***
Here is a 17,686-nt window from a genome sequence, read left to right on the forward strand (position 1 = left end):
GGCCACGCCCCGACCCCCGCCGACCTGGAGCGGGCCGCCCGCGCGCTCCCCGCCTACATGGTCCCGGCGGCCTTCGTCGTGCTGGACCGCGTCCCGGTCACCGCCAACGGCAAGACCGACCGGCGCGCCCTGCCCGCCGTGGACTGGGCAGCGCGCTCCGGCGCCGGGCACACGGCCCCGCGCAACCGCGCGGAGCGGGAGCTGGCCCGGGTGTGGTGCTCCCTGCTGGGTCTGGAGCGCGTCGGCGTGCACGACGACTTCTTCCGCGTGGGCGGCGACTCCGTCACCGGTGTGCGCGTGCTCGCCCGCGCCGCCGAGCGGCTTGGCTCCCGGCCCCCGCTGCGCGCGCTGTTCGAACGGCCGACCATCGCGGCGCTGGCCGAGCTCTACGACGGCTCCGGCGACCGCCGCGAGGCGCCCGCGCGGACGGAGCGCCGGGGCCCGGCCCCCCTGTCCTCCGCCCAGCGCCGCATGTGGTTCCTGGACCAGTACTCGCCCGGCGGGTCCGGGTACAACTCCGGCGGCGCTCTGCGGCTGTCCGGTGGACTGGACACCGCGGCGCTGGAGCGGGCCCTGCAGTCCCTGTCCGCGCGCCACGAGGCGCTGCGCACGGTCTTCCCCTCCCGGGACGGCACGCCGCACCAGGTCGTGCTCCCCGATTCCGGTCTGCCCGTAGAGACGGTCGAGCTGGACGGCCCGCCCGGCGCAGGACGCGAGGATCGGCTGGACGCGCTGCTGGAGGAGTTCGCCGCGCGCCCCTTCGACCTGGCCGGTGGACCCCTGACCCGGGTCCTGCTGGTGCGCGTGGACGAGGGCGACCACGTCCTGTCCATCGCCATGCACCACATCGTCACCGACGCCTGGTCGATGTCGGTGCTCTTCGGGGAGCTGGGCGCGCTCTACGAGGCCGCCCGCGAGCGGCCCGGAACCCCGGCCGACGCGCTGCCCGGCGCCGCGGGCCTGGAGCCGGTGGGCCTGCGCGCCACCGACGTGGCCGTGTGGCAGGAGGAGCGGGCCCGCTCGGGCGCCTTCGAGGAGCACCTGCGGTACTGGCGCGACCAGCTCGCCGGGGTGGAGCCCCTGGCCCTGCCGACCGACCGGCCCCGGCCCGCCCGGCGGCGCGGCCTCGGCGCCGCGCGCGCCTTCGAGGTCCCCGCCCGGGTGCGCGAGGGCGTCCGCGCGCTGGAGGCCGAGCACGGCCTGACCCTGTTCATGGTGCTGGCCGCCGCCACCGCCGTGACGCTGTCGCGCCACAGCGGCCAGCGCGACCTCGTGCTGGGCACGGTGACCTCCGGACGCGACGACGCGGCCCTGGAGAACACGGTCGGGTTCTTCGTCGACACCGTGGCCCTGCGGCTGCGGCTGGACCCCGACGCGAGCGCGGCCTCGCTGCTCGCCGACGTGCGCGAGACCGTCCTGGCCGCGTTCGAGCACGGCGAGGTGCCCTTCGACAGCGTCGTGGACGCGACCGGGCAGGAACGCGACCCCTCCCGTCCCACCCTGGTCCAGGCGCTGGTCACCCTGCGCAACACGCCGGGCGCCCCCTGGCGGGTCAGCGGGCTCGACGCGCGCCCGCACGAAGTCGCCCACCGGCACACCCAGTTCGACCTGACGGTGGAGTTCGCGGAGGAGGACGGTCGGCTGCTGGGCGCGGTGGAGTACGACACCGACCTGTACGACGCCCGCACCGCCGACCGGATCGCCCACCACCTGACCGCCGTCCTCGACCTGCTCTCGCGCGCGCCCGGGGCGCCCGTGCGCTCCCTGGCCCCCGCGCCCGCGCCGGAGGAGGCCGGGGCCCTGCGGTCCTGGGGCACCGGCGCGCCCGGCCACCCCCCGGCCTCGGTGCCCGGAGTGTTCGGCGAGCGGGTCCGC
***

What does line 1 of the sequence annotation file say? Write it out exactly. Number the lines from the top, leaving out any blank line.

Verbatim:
Here is a 17,686-nt window from a genome sequence, read left to right on the forward strand (position 1 = left end):